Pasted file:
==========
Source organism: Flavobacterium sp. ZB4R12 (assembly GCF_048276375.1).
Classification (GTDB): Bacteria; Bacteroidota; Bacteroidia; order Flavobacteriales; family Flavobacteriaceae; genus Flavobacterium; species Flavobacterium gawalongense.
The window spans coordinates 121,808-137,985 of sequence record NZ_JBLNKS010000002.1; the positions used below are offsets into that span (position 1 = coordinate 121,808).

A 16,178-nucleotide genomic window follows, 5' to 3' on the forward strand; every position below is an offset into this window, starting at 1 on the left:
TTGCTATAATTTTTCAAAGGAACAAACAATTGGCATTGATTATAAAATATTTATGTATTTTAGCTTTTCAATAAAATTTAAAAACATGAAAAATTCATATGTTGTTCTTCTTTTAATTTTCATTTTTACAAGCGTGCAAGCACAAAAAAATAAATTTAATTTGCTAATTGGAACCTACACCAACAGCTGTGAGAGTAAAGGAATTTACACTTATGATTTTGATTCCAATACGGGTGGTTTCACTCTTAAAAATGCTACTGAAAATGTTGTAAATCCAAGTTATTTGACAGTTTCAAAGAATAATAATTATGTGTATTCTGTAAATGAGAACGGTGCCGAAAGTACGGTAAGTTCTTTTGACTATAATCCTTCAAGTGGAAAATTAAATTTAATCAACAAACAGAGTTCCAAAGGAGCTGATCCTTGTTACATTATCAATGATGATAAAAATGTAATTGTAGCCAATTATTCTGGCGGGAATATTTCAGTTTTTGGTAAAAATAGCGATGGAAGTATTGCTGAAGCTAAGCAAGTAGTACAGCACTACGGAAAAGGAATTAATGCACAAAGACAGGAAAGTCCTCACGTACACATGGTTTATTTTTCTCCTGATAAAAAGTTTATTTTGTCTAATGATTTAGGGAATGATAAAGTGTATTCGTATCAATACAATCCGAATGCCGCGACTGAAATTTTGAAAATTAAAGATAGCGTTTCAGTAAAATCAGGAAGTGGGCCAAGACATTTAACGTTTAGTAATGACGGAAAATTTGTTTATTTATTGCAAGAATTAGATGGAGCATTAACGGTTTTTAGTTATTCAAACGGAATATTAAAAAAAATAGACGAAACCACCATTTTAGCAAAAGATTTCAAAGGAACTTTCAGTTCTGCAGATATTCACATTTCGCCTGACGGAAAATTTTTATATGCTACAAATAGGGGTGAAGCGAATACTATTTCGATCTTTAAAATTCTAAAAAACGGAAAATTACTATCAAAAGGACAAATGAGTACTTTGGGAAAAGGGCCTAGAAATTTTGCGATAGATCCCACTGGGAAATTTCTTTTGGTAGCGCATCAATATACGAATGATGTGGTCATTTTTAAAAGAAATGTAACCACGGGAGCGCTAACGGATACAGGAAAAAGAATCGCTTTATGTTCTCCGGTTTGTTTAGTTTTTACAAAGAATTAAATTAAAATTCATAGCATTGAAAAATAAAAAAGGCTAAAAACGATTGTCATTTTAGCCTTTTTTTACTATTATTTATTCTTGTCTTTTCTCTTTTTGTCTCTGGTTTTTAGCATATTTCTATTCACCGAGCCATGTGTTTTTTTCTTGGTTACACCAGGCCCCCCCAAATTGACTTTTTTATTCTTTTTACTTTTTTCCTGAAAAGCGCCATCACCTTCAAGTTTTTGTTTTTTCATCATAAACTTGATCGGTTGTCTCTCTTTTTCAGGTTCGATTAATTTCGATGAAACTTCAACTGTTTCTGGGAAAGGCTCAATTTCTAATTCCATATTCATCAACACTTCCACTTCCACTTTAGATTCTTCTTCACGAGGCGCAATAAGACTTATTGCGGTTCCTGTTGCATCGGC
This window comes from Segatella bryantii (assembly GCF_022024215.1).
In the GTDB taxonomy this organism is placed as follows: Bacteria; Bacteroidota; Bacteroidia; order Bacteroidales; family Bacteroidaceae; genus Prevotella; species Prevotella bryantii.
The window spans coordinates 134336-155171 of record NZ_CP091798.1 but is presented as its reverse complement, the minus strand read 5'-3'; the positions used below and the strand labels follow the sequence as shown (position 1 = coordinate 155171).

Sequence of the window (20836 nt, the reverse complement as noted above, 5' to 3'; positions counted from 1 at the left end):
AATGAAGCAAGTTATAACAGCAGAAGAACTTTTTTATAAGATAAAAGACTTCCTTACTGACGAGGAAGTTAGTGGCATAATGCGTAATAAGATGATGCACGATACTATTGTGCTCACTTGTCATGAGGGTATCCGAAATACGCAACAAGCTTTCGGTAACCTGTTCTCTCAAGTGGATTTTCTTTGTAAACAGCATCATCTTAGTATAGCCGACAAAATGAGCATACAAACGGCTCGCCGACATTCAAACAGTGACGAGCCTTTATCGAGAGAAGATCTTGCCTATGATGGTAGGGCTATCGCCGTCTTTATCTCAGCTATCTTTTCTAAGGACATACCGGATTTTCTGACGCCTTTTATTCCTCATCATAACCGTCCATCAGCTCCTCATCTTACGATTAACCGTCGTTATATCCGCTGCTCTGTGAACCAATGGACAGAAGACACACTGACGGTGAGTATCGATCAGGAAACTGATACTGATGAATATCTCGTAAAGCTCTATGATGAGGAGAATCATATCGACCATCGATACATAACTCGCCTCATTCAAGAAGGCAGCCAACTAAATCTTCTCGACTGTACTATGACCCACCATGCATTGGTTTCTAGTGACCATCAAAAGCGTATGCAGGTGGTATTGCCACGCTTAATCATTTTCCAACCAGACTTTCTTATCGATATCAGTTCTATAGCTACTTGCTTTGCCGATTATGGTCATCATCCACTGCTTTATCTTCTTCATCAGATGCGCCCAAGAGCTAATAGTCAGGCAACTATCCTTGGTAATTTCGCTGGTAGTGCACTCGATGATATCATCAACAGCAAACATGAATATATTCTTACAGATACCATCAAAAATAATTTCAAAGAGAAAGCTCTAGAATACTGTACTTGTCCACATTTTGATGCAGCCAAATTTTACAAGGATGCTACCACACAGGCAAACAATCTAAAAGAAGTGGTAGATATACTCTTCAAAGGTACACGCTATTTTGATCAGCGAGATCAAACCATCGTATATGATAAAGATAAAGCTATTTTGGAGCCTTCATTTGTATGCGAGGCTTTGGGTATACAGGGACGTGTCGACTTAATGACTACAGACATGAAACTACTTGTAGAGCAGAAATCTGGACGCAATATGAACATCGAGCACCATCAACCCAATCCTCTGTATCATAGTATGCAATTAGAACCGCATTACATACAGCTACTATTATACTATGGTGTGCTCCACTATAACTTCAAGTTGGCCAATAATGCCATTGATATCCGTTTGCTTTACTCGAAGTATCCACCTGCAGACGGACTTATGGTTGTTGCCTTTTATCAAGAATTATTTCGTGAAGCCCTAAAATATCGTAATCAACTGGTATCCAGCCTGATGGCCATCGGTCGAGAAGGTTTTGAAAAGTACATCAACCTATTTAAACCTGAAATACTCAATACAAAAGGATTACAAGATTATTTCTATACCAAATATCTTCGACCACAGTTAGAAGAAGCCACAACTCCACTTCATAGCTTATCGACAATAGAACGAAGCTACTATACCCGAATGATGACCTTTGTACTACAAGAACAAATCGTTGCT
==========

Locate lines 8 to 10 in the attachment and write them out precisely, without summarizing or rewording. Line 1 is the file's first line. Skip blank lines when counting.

The window spans coordinates 134336-155171 of record NZ_CP091798.1 but is presented as its reverse complement, the minus strand read 5'-3'; the positions used below and the strand labels follow the sequence as shown (position 1 = coordinate 155171).

Sequence of the window (20836 nt, the reverse complement as noted above, 5' to 3'; positions counted from 1 at the left end):
AATGAAGCAAGTTATAACAGCAGAAGAACTTTTTTATAAGATAAAAGACTTCCTTACTGACGAGGAAGTTAGTGGCATAATGCGTAATAAGATGATGCACGATACTATTGTGCTCACTTGTCATGAGGGTATCCGAAATACGCAACAAGCTTTCGGTAACCTGTTCTCTCAAGTGGATTTTCTTTGTAAACAGCATCATCTTAGTATAGCCGACAAAATGAGCATACAAACGGCTCGCCGACATTCAAACAGTGACGAGCCTTTATCGAGAGAAGATCTTGCCTATGATGGTAGGGCTATCGCCGTCTTTATCTCAGCTATCTTTTCTAAGGACATACCGGATTTTCTGACGCCTTTTATTCCTCATCATAACCGTCCATCAGCTCCTCATCTTACGATTAACCGTCGTTATATCCGCTGCTCTGTGAACCAATGGACAGAAGACACACTGACGGTGAGTATCGATCAGGAAACTGATACTGATGAATATCTCGTAAAGCTCTATGATGAGGAGAATCATATCGACCATCGATACATAACTCGCCTCATTCAAGAAGGCAGCCAACTAAATCTTCTCGACTGTACTATGACCCACCATGCATTGGTTTCTAGTGACCATCAAAAGCGTATGCAGGTGGTATTGCCACGCTTAATCATTTTCCAACCAGACTTTCTTATCGATATCAGTTCTATAGCTACTTGCTTTGCCGATTATGGTCATCATCCACTGCTTTATCTTCTTCATCAGATGCGCCCAAGAGCTAATAGTCAGGCAACTATCCTTGGTAATTTCGCTGGTAGTGCACTCGATGATATCATCAACAGCAAACATGAATATATTCTTACAGATACCATCAAAAATAATTTCAAAGAGAAAGCTCTAGAATACTGTACTTGTCCACATTTTGATGCAGCCAAATTTTACAAGGATGCTACCACACAGGCAAACAATCTAAAAGAAGTGGTAGATATACTCTTCAAAGGTACACGCTATTTTGATCAGCGAGATCAAACCATCGTATATGATAAAGATAAAGCTATTTTGGAGCCTTCATTTGTATGCGAGGCTTTGGGTATACAGGGACGTGTCGACTTAATGACTACAGACATGAAACTACTTGTAGAGCAGAAATCTGGACGCAATATGAACATCGAGCACCATCAACCCAATCCTCTGTATCATAGTATGCAATTAGAACCGCATTACATACAGCTACTATTATACTATGGTGTGCTCCACTATAACTTCAAGTTGGCCAATAATGCCATTGATATCCGTTTGCTTTACTCGAAGTATCCACCTGCAGACGGACTTATGGTTGTTGCCTTTTATCAAGAATTATTTCGTGAAGCCCTAAAATATCGTAATCAACTGGTATCCAGCCTGATGGCCATCGGTCGAGAAGGTTTTGAAAAGTACATCAACCTATTTAAACCTGAAATACTCAATACAAAAGGATTACAAGATTATTTCTATACCAAATATCTTCGACCACAGTTAGAAGAAGCCACAACTCCACTTCATAGCTTATCGACAATAGAACGAAGCTACTATACCCGAATGATGACCTTTGTACTACAAGAACAAATCGTTGCT